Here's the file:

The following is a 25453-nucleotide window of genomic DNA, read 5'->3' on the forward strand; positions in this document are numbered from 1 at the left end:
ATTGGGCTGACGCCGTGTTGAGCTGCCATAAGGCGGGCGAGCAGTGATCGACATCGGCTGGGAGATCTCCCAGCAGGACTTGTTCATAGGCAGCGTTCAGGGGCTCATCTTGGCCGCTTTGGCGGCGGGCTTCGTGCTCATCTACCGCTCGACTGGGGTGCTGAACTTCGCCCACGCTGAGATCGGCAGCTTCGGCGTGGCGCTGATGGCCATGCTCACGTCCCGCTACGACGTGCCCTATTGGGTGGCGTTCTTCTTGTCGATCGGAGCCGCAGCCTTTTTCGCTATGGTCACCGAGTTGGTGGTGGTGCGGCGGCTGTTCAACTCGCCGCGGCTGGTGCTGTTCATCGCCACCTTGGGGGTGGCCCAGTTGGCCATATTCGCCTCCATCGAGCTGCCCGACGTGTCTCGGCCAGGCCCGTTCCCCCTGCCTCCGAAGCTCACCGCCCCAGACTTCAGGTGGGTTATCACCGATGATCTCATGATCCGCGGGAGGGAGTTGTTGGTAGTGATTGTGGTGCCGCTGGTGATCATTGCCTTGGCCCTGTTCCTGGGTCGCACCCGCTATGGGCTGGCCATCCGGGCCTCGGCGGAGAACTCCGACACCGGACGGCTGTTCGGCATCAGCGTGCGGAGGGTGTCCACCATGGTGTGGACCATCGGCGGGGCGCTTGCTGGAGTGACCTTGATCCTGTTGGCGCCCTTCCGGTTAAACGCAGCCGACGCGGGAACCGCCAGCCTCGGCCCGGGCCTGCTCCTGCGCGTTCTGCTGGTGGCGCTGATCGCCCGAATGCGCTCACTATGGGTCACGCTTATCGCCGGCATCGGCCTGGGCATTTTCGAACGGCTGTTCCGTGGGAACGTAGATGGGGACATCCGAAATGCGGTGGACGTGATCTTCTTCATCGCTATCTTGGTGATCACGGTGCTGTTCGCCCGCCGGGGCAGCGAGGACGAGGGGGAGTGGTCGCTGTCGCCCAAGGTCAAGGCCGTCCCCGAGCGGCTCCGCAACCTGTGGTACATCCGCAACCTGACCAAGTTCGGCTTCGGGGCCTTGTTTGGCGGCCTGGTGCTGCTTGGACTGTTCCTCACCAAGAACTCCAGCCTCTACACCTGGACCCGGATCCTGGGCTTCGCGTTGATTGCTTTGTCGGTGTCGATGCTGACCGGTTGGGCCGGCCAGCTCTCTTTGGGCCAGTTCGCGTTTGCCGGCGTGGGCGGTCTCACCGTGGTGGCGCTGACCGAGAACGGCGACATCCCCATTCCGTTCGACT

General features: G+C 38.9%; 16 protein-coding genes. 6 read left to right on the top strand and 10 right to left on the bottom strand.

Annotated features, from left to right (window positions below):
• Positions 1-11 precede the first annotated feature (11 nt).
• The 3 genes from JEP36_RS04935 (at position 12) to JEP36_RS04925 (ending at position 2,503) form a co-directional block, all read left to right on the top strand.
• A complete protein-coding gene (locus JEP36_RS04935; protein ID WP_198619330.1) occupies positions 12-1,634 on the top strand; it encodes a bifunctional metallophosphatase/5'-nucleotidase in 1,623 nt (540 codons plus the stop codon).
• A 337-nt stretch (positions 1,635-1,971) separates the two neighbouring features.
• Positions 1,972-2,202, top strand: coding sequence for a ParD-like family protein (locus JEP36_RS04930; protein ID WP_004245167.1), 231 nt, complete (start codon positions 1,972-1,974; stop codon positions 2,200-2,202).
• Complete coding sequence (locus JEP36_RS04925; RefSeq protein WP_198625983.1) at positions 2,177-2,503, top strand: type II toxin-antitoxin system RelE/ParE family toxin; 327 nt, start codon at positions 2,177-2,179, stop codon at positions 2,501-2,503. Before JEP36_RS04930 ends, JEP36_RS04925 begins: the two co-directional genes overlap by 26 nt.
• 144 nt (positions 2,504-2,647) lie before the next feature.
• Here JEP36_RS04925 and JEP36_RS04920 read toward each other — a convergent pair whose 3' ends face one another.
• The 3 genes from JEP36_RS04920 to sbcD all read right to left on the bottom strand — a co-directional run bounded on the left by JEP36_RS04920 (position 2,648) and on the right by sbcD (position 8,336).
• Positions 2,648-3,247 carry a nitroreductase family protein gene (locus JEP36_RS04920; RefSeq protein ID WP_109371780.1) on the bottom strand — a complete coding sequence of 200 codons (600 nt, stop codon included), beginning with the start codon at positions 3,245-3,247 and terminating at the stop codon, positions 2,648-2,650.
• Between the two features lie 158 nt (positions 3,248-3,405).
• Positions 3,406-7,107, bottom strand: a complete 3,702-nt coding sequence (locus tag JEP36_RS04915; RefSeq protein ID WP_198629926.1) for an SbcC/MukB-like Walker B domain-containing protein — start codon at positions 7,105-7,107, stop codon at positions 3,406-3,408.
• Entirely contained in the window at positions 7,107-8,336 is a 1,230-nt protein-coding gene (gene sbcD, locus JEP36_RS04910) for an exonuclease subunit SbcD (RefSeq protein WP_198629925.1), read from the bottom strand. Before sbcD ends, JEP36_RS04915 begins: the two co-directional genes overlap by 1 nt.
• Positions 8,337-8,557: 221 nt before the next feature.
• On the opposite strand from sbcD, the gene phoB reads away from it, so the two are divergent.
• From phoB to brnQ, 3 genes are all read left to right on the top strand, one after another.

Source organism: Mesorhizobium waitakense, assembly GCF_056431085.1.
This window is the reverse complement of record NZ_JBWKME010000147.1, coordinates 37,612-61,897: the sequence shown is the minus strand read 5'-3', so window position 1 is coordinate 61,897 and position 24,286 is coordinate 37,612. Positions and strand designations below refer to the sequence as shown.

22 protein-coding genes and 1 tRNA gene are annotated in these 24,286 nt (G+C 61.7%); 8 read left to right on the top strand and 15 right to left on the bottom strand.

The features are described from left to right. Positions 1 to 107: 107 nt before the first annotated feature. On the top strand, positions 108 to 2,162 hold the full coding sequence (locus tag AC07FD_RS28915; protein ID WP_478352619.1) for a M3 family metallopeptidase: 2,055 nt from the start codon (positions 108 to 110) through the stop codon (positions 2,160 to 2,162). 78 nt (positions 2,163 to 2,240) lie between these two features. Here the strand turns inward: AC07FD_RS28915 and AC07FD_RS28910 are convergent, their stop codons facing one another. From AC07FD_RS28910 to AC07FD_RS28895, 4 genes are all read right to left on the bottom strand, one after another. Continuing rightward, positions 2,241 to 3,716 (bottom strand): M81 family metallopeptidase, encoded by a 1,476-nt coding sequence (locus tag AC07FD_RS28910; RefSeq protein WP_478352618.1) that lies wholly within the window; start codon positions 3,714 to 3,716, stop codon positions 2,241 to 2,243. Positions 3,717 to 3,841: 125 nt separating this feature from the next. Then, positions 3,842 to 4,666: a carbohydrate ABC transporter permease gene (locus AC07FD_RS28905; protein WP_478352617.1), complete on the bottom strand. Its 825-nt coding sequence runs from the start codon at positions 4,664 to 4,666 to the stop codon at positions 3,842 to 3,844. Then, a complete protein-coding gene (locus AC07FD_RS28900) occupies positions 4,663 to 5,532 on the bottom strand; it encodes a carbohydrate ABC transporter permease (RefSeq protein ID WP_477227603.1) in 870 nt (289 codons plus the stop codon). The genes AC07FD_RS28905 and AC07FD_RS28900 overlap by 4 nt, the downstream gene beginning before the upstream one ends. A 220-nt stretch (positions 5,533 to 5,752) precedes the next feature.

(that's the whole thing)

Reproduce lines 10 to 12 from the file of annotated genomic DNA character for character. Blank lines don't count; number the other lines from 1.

• Complete coding sequence (locus JEP36_RS04925; RefSeq protein WP_198625983.1) at positions 2,177-2,503, top strand: type II toxin-antitoxin system RelE/ParE family toxin; 327 nt, start codon at positions 2,177-2,179, stop codon at positions 2,501-2,503. Before JEP36_RS04930 ends, JEP36_RS04925 begins: the two co-directional genes overlap by 26 nt.
• 144 nt (positions 2,504-2,647) lie before the next feature.
• Here JEP36_RS04925 and JEP36_RS04920 read toward each other — a convergent pair whose 3' ends face one another.